To call The Body Shop a mere skin and body care store is to miss half of what makes it special. Late founder Dame Anita Roddick was a pioneer for ethical business practices; upon opening her first store in Brighton, England, in 1976, she developed company values such as "Defend Human Rights" and "Protect The Planet." She somehow balanced principles and profit, partnering in global campaigns with UNICEF, Greenpeace, Amnesty International, and the United Nations, all while ultimately expanding her brand into 2,500 locations in over 60 international markets. After her death in 2007, then-British Prime Minister Gordon Brown said, ?She campaigned for green issues for many years before it became fashionable to do so and inspired millions to the cause by bringing sustainable products to a mass market. . . . She was an inspiration.?
Indeed, the Body Shop exhibits an eco-friendliness and social consciousness that's hard to come by in a company of its size. Its products have been fair-trade since 1987, and its Against Animal Testing movement led to an EU-wide ban of animal testing of cosmetics. The products are made from ingredients harvested from around the world: shea butter from Ghana goes into body scrubs and butters, and Indian artisans craft wooden massagers and tote bags that are screenprinted by hand. But all that isn't to say the company's production practices overshadow its final products. Skincare treatments such as the brand?s iconic body butters, facial products, and gift collections often appear in Allure, Marie Claire, Lucky, Seventeen and other national publications.
Ed Jenuwine began selling cigars in 1947, and his brothers John, Jim, and Lee joined him shortly thereafter. In the years between 1947 and 1988, they moved their shop to three different locations, all within two blocks of the house they grew up in. Today, the cigar empire they built operates out of locations in Troy and Sterling Heights, both of which feature humidors larger than 2,000 square feet and are stocked with thousands of different brands of cigars. Both boast comfortable smoking lounges with large televisions and WiFi access to give puffers a peaceful place in which to blow smoke rings, relax, or summon the ghost of Groucho Marx. The Sterling Heights location also sees bartenders pouring 78 types of scotch and other libations and hosts live music on Thursday and Friday nights.
In defining their style, men often have to choose a side: functionality or self-expression. Bachrach, however, fuses the two together with a collection that is equal parts dressy and casual. Established in 1877, Bachrach has been outfitting men for the biggest interviews of their lives or just fun nights out on the town with a diverse and versatile lineup of suits, dress shirts, ties, and pants. Beyond that, the company leaves no detail unnoticed by maintaining an equally robust selection of accessories. It includes cufflinks, tie bars, and even cologne so guys don't have to borrow a friend's or stuff their pockets with fresh-baked cookies just to smell good. With 36 locations in 15 states and a bustling online store, Bachrach makes browsing its collection quick and simple.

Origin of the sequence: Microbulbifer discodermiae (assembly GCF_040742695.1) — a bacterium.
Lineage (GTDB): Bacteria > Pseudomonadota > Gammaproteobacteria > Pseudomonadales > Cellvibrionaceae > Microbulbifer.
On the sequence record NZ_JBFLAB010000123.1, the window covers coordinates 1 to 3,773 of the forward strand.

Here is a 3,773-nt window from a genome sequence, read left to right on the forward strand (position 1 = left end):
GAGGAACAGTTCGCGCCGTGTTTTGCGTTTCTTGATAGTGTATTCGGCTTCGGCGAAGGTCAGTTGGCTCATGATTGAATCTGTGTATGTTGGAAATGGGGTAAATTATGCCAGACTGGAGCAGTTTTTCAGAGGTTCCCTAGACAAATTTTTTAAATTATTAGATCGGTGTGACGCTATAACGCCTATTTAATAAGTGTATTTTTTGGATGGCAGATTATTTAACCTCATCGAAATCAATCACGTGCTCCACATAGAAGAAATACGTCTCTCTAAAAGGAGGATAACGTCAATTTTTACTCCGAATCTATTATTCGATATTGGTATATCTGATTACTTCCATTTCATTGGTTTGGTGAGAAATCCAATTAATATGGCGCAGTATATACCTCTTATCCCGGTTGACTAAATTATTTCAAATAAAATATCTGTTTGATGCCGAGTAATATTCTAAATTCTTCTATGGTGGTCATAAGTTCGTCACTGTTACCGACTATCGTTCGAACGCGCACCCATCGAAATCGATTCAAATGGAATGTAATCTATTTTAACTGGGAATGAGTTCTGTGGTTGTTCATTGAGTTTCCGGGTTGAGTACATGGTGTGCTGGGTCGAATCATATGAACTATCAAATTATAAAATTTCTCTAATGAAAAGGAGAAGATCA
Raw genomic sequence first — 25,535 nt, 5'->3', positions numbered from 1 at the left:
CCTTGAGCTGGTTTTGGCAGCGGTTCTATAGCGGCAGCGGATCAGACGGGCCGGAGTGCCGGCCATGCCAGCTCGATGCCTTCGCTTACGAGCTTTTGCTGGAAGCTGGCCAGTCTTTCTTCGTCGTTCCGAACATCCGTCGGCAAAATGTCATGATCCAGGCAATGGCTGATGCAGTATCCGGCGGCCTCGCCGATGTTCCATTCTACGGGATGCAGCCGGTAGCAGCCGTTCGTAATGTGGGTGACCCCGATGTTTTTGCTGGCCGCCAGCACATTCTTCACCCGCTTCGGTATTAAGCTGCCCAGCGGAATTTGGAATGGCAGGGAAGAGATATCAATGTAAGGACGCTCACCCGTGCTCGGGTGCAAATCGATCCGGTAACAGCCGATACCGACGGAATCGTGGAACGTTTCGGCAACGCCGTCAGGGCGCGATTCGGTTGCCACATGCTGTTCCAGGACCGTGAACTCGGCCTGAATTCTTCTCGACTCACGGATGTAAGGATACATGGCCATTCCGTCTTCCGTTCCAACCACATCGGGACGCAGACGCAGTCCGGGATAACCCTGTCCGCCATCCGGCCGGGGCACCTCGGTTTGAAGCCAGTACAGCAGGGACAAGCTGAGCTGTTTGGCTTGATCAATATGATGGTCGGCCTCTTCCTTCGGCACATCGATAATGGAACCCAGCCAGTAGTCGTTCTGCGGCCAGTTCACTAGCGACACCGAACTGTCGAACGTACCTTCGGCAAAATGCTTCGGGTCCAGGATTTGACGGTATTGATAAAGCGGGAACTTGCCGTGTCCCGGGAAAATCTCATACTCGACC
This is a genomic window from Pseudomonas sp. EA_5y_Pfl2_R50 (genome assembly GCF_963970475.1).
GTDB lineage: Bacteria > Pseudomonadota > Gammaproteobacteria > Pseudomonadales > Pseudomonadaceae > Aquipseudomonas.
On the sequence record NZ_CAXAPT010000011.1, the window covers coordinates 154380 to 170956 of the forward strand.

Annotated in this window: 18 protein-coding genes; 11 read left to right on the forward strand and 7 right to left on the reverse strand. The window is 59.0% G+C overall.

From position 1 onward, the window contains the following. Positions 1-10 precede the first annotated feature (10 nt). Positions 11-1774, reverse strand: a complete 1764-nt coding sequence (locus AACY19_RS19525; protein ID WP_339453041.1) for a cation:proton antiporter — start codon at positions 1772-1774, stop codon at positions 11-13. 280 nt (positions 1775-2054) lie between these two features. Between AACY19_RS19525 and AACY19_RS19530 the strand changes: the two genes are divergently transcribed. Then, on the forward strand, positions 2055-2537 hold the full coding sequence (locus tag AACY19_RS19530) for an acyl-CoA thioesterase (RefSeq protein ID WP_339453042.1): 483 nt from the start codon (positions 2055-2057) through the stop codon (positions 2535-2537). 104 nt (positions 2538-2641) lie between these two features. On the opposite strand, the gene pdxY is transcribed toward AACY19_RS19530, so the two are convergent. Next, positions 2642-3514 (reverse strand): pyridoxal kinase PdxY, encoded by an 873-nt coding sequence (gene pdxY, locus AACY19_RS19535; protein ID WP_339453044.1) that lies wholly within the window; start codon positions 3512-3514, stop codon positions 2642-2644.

Though Macy's is primarily known for its clothing and home decor, the renowned department store is just as adept at feeding its customers as it is at fashionably clothing them. Inside the retail haven's many locations, casual eateries welcome shoppers with classic American dishes updated with fresh ingredients. Lighter plates, such as chopped salads and turkey sandwiches, are served up alongside favorites including grilled burgers and Alaskan cod and chips. Hearty, homestyle entrees of oven-baked meatloaf, chicken pot pie, and macaroni and cheese complete the menu.
CUSP, a sister boutique of Neiman Marcus, lines its shelves with apparel and accessories that set wardrobes afire with the flames of fashion. Labels range from trendy (J Brand) to ultra chic (DVF). Protect your hands from atmospheric wear with a pair of ivory knit mittens with a faux fur lining ($44), slick up kickers with zebra-print fleece welly socks ($40), or stand out in a Amanda Uprichard red silk dress ($194). Torsos, which threaten secession whenever they're not dressed in classy duds, can be appeased with a Phillip Lim 3.1 tank ($95), a black burnout linen piece with a racerback and the words "cool," "easy," and "nice" on the front.
Oakland Mall provides a premier Santa habitat, complete with a fun-filled game zone, a magical holiday train, and plenty of face time with Father Christmas. Wee ones have the chance to tell Santa exactly what they would or expressly would not like to find under their yuletide conifer, and parents can preserve the encounter with one of the convenient photo packages (starting at $15.99). Family units can also take advantage of the festive holiday backdrops for group shots, and a free online photo is included with every order. This Groupon can also be used toward tokens for train rides or as elf bait (token prices range from $2.25 for one to $12 for 10).